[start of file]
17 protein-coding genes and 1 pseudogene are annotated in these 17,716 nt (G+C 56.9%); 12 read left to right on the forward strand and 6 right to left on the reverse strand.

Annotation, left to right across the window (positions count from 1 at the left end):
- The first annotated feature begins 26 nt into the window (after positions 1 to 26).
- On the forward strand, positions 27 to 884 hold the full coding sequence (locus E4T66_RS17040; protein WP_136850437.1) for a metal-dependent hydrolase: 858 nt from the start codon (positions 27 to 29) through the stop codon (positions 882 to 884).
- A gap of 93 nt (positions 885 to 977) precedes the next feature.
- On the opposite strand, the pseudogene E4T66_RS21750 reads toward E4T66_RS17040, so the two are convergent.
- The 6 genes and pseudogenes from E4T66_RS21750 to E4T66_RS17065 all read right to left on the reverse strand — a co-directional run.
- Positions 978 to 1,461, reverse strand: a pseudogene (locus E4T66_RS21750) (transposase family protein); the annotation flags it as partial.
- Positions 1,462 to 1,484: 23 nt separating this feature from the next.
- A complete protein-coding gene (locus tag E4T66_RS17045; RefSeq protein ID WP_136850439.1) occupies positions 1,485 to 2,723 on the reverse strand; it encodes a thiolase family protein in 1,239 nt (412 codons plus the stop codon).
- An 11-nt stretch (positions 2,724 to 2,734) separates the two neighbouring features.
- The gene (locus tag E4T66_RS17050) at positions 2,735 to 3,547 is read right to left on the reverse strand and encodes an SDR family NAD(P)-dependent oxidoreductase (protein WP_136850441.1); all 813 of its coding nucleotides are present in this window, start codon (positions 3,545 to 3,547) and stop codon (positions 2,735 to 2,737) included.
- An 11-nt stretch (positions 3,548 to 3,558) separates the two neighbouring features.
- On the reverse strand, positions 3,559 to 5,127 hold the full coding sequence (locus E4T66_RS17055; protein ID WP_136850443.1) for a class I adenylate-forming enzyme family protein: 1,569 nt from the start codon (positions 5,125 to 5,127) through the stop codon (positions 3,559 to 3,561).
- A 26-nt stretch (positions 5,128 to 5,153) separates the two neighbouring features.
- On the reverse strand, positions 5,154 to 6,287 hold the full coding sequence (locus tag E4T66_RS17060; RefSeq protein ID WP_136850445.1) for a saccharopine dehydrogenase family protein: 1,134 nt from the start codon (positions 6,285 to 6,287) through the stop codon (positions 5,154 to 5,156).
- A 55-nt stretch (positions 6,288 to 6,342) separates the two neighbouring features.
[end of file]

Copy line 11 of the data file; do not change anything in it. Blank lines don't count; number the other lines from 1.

- An 11-nt stretch (positions 2,724 to 2,734) separates the two neighbouring features.